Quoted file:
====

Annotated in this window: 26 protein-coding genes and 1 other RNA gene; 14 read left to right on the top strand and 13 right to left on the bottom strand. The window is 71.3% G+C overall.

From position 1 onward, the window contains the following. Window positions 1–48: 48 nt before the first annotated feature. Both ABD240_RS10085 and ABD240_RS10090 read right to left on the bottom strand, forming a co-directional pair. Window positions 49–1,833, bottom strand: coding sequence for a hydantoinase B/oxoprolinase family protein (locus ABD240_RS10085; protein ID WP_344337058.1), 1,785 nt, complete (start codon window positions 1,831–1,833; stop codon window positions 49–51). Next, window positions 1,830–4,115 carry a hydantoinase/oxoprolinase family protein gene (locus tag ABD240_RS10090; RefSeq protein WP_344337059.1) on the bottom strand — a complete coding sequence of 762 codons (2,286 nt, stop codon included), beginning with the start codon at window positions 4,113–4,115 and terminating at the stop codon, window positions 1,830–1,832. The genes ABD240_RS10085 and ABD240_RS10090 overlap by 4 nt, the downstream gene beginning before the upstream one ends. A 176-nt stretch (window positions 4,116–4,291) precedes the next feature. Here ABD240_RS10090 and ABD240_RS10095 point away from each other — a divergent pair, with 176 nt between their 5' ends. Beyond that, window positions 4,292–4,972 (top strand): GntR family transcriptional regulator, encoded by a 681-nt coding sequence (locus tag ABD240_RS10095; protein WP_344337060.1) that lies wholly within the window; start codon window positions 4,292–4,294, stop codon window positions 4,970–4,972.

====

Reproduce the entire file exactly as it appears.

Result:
Annotated in this window: 26 protein-coding genes and 1 other RNA gene; 14 read left to right on the top strand and 13 right to left on the bottom strand. The window is 71.3% G+C overall.

From position 1 onward, the window contains the following. Window positions 1–48: 48 nt before the first annotated feature. Both ABD240_RS10085 and ABD240_RS10090 read right to left on the bottom strand, forming a co-directional pair. Window positions 49–1,833, bottom strand: coding sequence for a hydantoinase B/oxoprolinase family protein (locus ABD240_RS10085; protein ID WP_344337058.1), 1,785 nt, complete (start codon window positions 1,831–1,833; stop codon window positions 49–51). Next, window positions 1,830–4,115 carry a hydantoinase/oxoprolinase family protein gene (locus tag ABD240_RS10090; RefSeq protein WP_344337059.1) on the bottom strand — a complete coding sequence of 762 codons (2,286 nt, stop codon included), beginning with the start codon at window positions 4,113–4,115 and terminating at the stop codon, window positions 1,830–1,832. The genes ABD240_RS10085 and ABD240_RS10090 overlap by 4 nt, the downstream gene beginning before the upstream one ends. A 176-nt stretch (window positions 4,116–4,291) precedes the next feature. Here ABD240_RS10090 and ABD240_RS10095 point away from each other — a divergent pair, with 176 nt between their 5' ends. Beyond that, window positions 4,292–4,972 (top strand): GntR family transcriptional regulator, encoded by a 681-nt coding sequence (locus tag ABD240_RS10095; protein WP_344337060.1) that lies wholly within the window; start codon window positions 4,292–4,294, stop codon window positions 4,970–4,972.